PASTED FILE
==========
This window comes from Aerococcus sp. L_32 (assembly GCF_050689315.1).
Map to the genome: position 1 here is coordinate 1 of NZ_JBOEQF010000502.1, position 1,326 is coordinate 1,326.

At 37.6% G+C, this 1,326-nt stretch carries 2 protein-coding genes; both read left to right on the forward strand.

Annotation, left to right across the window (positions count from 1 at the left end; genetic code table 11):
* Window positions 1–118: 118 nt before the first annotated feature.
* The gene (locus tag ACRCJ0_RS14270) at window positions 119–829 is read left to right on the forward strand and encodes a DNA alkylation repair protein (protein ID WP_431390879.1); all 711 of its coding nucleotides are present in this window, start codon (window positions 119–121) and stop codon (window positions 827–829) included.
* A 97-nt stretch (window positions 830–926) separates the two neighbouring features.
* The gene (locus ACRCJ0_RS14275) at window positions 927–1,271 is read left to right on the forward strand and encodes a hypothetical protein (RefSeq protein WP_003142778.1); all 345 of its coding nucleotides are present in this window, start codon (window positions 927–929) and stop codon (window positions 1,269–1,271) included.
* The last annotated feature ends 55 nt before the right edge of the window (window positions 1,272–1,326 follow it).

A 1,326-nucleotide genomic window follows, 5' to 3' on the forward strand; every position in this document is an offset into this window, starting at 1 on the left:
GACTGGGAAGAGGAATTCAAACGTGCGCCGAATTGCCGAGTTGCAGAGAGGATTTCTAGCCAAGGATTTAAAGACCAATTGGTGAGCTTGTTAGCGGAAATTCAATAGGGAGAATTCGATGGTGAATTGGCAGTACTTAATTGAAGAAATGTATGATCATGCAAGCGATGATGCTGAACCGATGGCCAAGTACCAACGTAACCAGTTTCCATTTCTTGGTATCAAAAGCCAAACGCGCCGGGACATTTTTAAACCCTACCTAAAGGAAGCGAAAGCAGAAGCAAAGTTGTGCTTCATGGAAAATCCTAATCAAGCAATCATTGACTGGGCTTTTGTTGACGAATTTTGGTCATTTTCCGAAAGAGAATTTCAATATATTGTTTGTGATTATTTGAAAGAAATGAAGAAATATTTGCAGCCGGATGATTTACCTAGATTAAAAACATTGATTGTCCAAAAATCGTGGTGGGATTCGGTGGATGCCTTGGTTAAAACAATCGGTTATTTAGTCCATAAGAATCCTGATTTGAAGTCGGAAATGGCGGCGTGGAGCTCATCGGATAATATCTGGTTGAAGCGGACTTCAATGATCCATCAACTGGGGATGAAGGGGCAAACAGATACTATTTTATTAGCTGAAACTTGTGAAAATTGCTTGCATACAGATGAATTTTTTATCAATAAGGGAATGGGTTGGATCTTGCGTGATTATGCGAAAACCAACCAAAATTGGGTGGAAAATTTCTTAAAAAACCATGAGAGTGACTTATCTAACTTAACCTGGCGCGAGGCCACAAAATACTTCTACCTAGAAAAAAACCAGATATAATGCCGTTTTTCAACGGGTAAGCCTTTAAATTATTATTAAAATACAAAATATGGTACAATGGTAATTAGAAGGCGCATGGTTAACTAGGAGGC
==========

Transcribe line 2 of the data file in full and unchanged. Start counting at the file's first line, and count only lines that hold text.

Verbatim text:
Map to the genome: position 1 here is coordinate 1 of NZ_JBOEQF010000502.1, position 1,326 is coordinate 1,326.